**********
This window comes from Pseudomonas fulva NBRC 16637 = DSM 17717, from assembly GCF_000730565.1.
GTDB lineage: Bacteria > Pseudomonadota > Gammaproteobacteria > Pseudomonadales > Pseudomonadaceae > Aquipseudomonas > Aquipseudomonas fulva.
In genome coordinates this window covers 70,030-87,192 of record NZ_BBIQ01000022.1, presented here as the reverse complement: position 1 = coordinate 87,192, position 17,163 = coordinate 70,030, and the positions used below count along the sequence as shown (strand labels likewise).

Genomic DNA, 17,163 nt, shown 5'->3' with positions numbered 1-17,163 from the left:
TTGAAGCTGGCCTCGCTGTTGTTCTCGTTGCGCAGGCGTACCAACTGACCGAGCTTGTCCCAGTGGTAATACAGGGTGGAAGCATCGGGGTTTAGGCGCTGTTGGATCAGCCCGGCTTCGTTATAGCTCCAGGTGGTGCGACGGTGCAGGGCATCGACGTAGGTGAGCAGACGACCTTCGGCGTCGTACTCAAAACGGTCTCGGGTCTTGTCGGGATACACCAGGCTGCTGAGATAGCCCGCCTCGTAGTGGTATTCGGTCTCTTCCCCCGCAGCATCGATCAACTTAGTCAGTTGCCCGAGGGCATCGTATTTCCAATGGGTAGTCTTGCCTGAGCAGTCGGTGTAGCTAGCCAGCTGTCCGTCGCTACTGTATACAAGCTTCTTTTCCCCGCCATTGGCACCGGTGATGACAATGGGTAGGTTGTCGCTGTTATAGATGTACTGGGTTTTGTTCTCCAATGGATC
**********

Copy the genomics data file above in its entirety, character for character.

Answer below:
This window comes from Pseudomonas fulva NBRC 16637 = DSM 17717, from assembly GCF_000730565.1.
GTDB lineage: Bacteria > Pseudomonadota > Gammaproteobacteria > Pseudomonadales > Pseudomonadaceae > Aquipseudomonas > Aquipseudomonas fulva.
In genome coordinates this window covers 70,030-87,192 of record NZ_BBIQ01000022.1, presented here as the reverse complement: position 1 = coordinate 87,192, position 17,163 = coordinate 70,030, and the positions used below count along the sequence as shown (strand labels likewise).

Genomic DNA, 17,163 nt, shown 5'->3' with positions numbered 1-17,163 from the left:
TTGAAGCTGGCCTCGCTGTTGTTCTCGTTGCGCAGGCGTACCAACTGACCGAGCTTGTCCCAGTGGTAATACAGGGTGGAAGCATCGGGGTTTAGGCGCTGTTGGATCAGCCCGGCTTCGTTATAGCTCCAGGTGGTGCGACGGTGCAGGGCATCGACGTAGGTGAGCAGACGACCTTCGGCGTCGTACTCAAAACGGTCTCGGGTCTTGTCGGGATACACCAGGCTGCTGAGATAGCCCGCCTCGTAGTGGTATTCGGTCTCTTCCCCCGCAGCATCGATCAACTTAGTCAGTTGCCCGAGGGCATCGTATTTCCAATGGGTAGTCTTGCCTGAGCAGTCGGTGTAGCTAGCCAGCTGTCCGTCGCTACTGTATACAAGCTTCTTTTCCCCGCCATTGGCACCGGTGATGACAATGGGTAGGTTGTCGCTGTTATAGATGTACTGGGTTTTGTTCTCCAATGGATC